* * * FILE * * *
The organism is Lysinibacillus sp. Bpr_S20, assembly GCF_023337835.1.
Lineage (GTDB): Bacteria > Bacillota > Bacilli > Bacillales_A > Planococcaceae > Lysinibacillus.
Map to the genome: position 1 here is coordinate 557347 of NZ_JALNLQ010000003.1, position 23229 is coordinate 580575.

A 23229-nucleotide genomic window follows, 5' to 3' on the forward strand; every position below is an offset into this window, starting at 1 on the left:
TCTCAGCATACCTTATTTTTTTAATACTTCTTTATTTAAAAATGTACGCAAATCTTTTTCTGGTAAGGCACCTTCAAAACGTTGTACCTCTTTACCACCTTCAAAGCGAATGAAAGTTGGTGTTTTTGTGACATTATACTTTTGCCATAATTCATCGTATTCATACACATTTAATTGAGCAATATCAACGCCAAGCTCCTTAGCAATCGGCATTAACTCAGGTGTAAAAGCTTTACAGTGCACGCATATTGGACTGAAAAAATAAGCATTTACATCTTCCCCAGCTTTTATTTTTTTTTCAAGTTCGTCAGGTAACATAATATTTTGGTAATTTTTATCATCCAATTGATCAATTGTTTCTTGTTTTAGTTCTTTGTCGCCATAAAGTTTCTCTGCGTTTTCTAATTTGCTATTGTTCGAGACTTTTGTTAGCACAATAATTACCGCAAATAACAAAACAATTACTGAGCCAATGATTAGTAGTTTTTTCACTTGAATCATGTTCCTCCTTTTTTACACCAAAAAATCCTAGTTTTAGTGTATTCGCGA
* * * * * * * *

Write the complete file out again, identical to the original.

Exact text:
The organism is Lysinibacillus sp. Bpr_S20, assembly GCF_023337835.1.
Lineage (GTDB): Bacteria > Bacillota > Bacilli > Bacillales_A > Planococcaceae > Lysinibacillus.
Map to the genome: position 1 here is coordinate 557347 of NZ_JALNLQ010000003.1, position 23229 is coordinate 580575.

A 23229-nucleotide genomic window follows, 5' to 3' on the forward strand; every position below is an offset into this window, starting at 1 on the left:
TCTCAGCATACCTTATTTTTTTAATACTTCTTTATTTAAAAATGTACGCAAATCTTTTTCTGGTAAGGCACCTTCAAAACGTTGTACCTCTTTACCACCTTCAAAGCGAATGAAAGTTGGTGTTTTTGTGACATTATACTTTTGCCATAATTCATCGTATTCATACACATTTAATTGAGCAATATCAACGCCAAGCTCCTTAGCAATCGGCATTAACTCAGGTGTAAAAGCTTTACAGTGCACGCATATTGGACTGAAAAAATAAGCATTTACATCTTCCCCAGCTTTTATTTTTTTTTCAAGTTCGTCAGGTAACATAATATTTTGGTAATTTTTATCATCCAATTGATCAATTGTTTCTTGTTTTAGTTCTTTGTCGCCATAAAGTTTCTCTGCGTTTTCTAATTTGCTATTGTTCGAGACTTTTGTTAGCACAATAATTACCGCAAATAACAAAACAATTACTGAGCCAATGATTAGTAGTTTTTTCACTTGAATCATGTTCCTCCTTTTTTACACCAAAAAATCCTAGTTTTAGTGTATTCGCGA